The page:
The article talks about polyurethane and polyisocyanurate foam boards being made with HFCs and CFCs. Aren't these things really bad for the environment? I actually thought they were outlawed for use. Does polystyrene insulation have them, too? The article doesn't directly mentioned them.


@matthewc23 - Good question about the attic insulation. I remember thinking that when I was insulating my attic. Really, there is no difference as long as you are getting the R value you should have. The big difference is in price and ease of installation.

The rolled fiberglass batting can have a much, much higher R value than foam board insulation. You can find foam board that is four inches thick or so, but it can get pretty expensive at that point.

Installation is also easier with fiberglass. With foam board you are either supposed to glue or screw the insulation down and caulk around all of the edges. With the rolled fiberglass, it is large enough to fill its entire space and you can keep it in place with staples. That makes it a lot easier to take out if needed.


So, I know someone who just put foam board insulation panels down under the floor of his attic. Any time I have seen this done, it has always been with the rolled batting type of insulation. Since foam board insulation seems so much easier to use, why would anyone ever use the rolled batting that is so itchy?

The article also talks about the difference in strength of the various types of insulation. Does it really matter when it is going to be put into a wall anyway? It isn't like anyone is going to be messing with it a lot.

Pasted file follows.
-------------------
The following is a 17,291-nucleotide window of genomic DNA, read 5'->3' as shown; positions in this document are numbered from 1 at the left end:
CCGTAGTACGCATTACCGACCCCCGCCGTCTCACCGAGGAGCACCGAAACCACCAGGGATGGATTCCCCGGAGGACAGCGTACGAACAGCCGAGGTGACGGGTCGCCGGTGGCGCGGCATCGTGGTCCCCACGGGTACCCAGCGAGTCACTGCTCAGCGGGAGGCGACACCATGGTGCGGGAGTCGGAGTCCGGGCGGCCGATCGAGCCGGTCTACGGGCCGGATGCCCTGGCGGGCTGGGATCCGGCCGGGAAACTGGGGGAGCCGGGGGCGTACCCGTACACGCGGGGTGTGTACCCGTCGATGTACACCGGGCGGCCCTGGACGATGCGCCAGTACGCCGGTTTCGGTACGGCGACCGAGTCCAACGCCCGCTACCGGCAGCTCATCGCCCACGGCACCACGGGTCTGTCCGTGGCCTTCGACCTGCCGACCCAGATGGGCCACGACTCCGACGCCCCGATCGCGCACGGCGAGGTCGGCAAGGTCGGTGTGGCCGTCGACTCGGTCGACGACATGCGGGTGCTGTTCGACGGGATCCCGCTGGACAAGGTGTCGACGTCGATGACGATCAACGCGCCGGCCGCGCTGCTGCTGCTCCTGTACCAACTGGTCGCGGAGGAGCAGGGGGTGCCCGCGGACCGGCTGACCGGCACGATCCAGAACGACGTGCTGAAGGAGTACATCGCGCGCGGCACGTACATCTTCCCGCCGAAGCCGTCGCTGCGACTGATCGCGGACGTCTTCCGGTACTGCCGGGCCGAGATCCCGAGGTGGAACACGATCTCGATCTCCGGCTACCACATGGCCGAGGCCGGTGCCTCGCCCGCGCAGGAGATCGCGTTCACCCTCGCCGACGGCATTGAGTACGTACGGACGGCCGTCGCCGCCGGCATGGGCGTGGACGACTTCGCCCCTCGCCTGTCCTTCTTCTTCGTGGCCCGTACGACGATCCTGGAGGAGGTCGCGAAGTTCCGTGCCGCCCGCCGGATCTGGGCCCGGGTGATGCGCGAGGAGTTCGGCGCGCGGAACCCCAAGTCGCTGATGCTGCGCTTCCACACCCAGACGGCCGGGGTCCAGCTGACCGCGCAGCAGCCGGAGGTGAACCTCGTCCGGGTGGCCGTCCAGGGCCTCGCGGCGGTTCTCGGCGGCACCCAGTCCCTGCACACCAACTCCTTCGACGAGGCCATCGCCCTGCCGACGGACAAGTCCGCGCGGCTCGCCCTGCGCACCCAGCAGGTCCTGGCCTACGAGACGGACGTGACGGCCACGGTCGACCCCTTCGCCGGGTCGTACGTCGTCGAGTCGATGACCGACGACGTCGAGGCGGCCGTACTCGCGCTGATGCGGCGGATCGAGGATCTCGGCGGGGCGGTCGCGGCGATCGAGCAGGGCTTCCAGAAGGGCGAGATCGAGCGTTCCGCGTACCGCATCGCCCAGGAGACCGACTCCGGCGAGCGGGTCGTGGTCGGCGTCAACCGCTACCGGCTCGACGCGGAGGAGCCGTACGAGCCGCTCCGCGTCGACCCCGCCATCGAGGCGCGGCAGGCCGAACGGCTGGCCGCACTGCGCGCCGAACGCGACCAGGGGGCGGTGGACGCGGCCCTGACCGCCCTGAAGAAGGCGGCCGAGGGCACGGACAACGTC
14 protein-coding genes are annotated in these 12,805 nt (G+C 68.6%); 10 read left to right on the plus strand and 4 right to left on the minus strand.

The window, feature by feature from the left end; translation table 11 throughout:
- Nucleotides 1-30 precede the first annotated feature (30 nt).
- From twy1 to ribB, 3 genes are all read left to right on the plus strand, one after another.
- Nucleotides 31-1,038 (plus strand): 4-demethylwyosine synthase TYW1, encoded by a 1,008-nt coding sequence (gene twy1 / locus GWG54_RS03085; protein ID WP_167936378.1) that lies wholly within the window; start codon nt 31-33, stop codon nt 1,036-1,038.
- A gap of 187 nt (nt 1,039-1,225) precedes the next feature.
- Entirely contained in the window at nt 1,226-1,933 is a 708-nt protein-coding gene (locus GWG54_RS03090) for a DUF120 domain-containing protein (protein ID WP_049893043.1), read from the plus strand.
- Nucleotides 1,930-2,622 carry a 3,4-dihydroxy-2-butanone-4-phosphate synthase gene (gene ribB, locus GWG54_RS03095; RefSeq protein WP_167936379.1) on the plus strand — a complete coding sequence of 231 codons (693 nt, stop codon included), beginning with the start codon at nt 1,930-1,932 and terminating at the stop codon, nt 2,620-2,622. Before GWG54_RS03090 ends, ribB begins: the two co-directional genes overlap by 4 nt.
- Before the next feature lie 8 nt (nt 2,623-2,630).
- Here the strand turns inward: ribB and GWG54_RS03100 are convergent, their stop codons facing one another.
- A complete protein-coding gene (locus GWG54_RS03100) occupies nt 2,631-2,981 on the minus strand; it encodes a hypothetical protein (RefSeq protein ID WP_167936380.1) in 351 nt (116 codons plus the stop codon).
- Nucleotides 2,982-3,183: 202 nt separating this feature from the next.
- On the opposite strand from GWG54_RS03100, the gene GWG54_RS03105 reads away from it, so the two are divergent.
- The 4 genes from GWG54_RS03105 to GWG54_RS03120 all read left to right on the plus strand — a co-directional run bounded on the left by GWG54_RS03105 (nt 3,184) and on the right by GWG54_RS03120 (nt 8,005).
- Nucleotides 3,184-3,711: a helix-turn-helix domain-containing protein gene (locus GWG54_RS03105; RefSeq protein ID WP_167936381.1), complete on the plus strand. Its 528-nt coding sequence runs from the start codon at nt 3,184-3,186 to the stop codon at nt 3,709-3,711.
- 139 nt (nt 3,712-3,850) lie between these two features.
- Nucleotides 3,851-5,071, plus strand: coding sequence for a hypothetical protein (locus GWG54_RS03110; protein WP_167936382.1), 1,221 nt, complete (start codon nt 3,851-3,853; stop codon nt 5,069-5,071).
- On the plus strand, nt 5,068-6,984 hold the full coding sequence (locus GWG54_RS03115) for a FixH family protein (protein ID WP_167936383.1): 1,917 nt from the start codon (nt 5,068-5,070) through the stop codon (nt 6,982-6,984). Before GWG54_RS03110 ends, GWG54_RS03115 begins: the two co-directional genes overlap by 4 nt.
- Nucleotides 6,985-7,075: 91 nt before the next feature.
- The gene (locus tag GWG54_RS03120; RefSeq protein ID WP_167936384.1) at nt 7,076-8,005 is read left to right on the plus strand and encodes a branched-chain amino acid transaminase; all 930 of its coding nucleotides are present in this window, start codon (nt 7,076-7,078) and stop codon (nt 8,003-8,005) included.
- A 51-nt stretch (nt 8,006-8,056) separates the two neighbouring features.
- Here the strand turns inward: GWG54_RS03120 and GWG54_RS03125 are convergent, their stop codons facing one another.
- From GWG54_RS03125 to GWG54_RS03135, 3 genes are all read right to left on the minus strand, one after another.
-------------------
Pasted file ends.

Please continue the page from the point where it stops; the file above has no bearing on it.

Also, does anyone know what MEPS and XEPS stand for? I am just curious.


@Ivan83 - It has been a while since I replaced the insulation in my attic, but I don't remember it really costing that much. I think it might be six dollars or so per sheet of insulation. That all depends on the thickness you get, of course, but from what you described, I think something that is an inch or two thick would be good.

If you search online, you can find calculators that will help you choose the right R value to pick based on your zip code. It really all comes down to the R value in the end. There is no reason to pay more for one type of insulation over another if they both have the same R value unless you're looking for a specific kind like MEPS or XEPS.


I'm hoping someone here can help me. I am trying to insulate my attic. I am not a handyman but I am not totally inept either. I am pretty sure that I can install some foam board insulation by myself.

The problem I am having is trying to select the right kind of insulation. I live in Oklahoma where it gets pretty cold in the winter and pretty hot in the summer. What is the best kind of foam board insulation to use? I know that I don't need the most heavy duty stuff but I also don't want to use the cheapest and thinnest. So what should I look for and what is a good price to pay for it?


I've installed a lot of insulation in my time and foam board is really the only way to go. It is so much easier and cleaner to work with than some of the spray and rolled insulation you used to see a lot.

It is also a lot easier to transport. You can fill the bed of a truck with the stuff and travel down the highway without worrying about it. I only mention this because one time I lost a bunch of fiber glass insulation on the highway. I didn't realize it was gone until I got to the job site like an hour away. Boy I was steamed about that.

Post your comments
Forgot password?
    • Artists use polystyrene foam board.
      By: Museum of Vancouver
      Artists use polystyrene foam board.
    • Polystyrene -- often associated with insulation -- can be used to make foam-board insulation.
      By: brozova
      Polystyrene -- often associated with insulation -- can be used to make foam-board insulation.